A sold out crowd for this year’s Women in Analytics Conference provided quick evidence of what an exciting time we’re experiencing. The attendee base encompasses a wide variety of titles, job roles, company sizes and educational backgrounds giving further credence to the cross-functional nature of the profession.
Robin Davies, Director of Data Operations, Global Data Insights & Analytics for Ford Motor Company started the day with explaining how Ford is using an analytics-first approach to rethink their customer journey. The insights coming from their analytics are helping the organization rethink not only product roll-out strategy, but also pricing strategies. One example given was that if they can understand their customer better to view them from a more lifecycle approach, then this can be fed back into their pricing model to offer lower price points to entry with increased confidence as to the total lifetime customer value. Davies also spent time explaining the enormity of data and how much data is really there to harness with all of us still really being at the very beginning of the process.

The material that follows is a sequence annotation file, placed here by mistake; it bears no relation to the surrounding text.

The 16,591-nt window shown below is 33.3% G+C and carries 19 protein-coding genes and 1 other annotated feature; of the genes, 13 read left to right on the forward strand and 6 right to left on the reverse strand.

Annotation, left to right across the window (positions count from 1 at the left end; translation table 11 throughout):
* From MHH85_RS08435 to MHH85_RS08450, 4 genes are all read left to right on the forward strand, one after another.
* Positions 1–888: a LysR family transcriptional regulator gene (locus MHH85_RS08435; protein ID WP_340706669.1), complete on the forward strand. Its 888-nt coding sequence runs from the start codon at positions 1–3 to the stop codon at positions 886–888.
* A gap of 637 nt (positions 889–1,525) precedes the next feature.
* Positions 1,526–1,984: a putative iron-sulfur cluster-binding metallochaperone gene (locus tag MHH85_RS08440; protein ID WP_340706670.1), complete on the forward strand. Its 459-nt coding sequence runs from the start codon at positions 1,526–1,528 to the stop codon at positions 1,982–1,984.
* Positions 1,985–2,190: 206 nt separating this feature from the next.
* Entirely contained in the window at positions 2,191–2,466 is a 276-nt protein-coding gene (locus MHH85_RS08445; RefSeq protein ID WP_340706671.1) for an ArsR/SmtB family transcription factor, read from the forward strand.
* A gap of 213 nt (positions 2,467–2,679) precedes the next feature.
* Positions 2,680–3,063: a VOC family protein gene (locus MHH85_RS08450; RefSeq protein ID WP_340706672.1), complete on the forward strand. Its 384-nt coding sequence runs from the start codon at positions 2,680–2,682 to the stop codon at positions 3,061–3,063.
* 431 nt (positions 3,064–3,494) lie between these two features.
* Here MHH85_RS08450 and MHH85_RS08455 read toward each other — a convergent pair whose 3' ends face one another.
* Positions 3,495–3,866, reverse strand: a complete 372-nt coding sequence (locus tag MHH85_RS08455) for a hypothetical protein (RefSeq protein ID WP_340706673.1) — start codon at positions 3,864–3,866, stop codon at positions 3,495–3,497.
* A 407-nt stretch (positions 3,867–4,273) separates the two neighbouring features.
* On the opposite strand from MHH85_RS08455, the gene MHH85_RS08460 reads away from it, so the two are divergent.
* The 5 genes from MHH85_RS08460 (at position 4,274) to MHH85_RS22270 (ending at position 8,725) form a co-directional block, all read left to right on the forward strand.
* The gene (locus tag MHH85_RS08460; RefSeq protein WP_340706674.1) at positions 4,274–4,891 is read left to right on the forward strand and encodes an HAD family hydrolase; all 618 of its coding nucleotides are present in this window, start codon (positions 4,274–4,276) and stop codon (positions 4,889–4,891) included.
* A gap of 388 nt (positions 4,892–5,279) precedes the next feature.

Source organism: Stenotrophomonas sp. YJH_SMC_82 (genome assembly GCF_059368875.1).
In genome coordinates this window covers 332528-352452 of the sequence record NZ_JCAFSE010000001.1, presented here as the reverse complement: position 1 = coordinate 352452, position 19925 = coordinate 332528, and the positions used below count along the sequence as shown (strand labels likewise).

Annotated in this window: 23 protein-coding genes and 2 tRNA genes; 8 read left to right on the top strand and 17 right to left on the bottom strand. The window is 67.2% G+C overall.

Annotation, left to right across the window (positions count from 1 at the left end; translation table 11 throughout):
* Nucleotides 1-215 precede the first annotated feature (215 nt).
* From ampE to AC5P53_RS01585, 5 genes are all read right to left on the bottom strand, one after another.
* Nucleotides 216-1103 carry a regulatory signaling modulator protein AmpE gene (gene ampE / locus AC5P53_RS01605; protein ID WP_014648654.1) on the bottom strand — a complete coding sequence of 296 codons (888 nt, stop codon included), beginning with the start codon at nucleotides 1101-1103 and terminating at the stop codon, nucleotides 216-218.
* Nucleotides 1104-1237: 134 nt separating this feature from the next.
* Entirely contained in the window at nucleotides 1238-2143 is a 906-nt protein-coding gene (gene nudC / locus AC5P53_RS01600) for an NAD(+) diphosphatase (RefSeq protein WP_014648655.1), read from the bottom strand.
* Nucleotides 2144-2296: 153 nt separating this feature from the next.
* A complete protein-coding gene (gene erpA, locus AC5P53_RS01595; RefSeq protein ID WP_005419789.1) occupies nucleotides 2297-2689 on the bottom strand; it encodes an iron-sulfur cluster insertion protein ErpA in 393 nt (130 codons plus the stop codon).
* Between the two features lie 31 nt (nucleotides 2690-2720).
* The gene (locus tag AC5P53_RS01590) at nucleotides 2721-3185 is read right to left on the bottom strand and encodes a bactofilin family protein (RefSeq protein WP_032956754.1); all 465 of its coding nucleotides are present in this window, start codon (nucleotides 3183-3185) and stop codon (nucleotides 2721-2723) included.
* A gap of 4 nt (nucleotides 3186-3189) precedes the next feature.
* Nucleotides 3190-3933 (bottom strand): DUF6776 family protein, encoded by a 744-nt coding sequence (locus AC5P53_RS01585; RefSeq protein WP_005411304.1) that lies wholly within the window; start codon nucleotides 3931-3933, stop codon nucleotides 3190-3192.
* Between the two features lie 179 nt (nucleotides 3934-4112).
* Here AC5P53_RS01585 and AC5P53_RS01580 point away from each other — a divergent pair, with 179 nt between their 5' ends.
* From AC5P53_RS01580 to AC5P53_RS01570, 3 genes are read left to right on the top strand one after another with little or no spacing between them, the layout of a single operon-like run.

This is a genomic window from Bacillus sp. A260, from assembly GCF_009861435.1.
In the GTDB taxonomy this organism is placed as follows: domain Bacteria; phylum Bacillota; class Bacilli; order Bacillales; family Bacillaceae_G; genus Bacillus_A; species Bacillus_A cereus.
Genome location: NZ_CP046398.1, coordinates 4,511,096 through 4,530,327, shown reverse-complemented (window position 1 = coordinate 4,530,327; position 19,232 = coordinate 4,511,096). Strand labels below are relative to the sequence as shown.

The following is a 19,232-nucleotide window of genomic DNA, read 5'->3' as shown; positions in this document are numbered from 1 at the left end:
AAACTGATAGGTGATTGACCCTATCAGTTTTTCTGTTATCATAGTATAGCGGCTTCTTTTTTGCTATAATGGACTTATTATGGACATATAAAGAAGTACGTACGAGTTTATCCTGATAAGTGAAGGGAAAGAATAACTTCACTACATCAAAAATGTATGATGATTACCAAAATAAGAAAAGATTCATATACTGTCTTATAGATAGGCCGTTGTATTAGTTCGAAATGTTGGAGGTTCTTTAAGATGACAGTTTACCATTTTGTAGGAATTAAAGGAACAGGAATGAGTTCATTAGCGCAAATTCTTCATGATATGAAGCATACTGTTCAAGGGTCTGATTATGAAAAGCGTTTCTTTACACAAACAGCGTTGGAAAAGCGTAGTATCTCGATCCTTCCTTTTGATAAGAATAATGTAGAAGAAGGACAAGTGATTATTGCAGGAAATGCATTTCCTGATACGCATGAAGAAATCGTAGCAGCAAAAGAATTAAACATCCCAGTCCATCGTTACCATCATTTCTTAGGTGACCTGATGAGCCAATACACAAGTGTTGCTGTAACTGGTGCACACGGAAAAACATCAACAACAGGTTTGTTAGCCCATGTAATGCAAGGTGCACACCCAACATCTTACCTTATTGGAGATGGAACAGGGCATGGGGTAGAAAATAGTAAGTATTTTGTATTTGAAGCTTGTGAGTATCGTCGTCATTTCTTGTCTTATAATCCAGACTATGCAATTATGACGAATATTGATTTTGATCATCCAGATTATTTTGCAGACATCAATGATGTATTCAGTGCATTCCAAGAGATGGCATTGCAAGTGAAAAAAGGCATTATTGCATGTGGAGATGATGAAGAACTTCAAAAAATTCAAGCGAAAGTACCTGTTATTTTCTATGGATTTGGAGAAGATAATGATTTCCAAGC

From the sessions we attended in which each speaker surveyed the room to understand the breakdown between developers, data scientists, analysts and functional business roles, there was a pretty even spread across the board. One session, in particular, hit the bulls eye in terms of cross-cutting techniques and applications and that was on word embedding. Bijaya Zenchenko of HomeAway blew everyone away with word embedding and the many different techniques and approaches readily available. We walked away wondering why are organizations still spending so much time manually trying to understand the digital customer journey and not pouring their money into an application that can scrape, aggregate and accelerate insights?
The lunchtime panel provided different viewpoints from women in analytics working in academia, functional leadership role and data engineering to hear first individually their work in the analytics’ field. Each presentation was unique with the common theme being that analytics is a commitment and defining it is paramount to achieving any sort of success. The caution towards understanding data bias came up repeatedly and each speaker was in agreement that we will not be overtaken by bots anytime in the near future. The panelists additionally agreed that the culture of an organization is a make-it-or-break-it element to analytics adoption and appreciation.